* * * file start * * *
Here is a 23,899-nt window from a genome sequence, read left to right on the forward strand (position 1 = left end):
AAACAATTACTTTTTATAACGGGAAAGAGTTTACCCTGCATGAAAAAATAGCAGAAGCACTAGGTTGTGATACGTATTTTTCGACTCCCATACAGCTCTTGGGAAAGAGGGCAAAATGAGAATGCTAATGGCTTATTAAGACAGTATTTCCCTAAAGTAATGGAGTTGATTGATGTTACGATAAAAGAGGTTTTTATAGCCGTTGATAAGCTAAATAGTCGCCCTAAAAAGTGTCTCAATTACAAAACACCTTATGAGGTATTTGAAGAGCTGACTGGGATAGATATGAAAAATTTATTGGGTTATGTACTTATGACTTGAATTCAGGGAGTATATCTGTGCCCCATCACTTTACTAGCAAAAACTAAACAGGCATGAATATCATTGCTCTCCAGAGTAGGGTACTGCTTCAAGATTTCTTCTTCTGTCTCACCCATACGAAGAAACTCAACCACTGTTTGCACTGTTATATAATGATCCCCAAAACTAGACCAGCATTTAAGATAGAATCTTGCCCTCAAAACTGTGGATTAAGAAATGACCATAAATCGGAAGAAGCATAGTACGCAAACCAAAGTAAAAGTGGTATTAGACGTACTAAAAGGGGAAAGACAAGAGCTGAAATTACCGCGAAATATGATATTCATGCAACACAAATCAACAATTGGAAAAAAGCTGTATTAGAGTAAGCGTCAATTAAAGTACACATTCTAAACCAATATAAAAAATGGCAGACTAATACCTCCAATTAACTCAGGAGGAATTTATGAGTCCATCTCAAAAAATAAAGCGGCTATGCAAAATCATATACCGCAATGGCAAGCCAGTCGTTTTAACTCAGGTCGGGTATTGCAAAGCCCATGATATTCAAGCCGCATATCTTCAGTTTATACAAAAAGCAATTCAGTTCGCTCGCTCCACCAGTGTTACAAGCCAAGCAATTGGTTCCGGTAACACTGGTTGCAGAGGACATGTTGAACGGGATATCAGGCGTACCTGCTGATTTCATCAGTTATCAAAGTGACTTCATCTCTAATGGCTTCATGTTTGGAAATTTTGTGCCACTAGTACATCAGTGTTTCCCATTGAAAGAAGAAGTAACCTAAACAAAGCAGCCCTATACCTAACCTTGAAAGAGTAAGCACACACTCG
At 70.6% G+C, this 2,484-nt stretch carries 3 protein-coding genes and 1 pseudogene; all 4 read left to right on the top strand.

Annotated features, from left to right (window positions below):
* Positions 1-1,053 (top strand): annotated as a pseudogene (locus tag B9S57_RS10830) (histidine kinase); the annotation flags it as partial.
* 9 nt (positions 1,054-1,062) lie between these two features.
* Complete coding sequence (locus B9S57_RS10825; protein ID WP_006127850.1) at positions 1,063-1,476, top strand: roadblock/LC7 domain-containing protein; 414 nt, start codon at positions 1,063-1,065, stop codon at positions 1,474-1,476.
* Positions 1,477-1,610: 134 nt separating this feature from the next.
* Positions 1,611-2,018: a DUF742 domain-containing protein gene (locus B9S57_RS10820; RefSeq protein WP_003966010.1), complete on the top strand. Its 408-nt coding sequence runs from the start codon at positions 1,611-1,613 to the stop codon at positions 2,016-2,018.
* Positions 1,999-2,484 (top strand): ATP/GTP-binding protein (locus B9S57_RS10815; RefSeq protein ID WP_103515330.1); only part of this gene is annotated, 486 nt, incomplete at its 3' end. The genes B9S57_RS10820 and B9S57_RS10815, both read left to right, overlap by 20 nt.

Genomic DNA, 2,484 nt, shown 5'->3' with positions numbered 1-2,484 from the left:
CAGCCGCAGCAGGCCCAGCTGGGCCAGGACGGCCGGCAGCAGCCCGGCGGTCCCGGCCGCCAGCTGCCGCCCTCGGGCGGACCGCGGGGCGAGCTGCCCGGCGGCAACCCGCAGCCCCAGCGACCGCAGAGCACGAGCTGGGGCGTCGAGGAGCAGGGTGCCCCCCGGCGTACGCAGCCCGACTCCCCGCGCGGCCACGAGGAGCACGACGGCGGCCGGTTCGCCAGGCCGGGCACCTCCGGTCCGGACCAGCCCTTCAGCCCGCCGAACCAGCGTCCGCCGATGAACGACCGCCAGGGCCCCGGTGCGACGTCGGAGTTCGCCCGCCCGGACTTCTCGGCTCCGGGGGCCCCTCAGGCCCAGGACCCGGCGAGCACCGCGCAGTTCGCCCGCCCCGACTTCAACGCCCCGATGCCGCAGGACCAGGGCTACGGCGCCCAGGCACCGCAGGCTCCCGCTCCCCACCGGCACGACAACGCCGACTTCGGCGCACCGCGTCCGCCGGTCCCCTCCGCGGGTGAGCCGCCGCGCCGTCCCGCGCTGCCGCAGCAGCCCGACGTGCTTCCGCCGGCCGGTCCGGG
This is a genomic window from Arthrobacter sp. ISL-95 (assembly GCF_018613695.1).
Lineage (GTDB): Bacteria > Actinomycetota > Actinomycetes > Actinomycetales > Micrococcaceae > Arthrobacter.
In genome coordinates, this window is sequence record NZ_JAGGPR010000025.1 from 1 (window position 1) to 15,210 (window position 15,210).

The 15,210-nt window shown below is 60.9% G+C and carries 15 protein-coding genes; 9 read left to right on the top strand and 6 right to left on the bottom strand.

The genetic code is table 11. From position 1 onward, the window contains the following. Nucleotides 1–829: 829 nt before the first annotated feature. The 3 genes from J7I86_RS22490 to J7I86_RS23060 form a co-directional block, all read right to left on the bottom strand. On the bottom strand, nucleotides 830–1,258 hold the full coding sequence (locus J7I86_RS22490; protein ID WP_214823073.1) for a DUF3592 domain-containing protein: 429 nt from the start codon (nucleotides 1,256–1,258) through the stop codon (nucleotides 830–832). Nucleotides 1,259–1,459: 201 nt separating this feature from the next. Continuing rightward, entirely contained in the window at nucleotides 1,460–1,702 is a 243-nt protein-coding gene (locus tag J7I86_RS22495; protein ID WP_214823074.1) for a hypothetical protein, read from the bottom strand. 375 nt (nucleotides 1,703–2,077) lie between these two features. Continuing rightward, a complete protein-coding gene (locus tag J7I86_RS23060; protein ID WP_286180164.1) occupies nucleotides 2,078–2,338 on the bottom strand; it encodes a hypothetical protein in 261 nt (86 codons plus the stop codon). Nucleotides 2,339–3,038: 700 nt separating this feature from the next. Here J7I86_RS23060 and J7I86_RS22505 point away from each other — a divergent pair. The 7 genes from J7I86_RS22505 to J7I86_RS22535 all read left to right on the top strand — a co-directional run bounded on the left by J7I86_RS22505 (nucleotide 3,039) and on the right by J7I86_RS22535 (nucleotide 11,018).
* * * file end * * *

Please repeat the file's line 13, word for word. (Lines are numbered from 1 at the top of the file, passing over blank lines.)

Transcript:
This is a genomic window from Arthrobacter sp. ISL-95 (assembly GCF_018613695.1).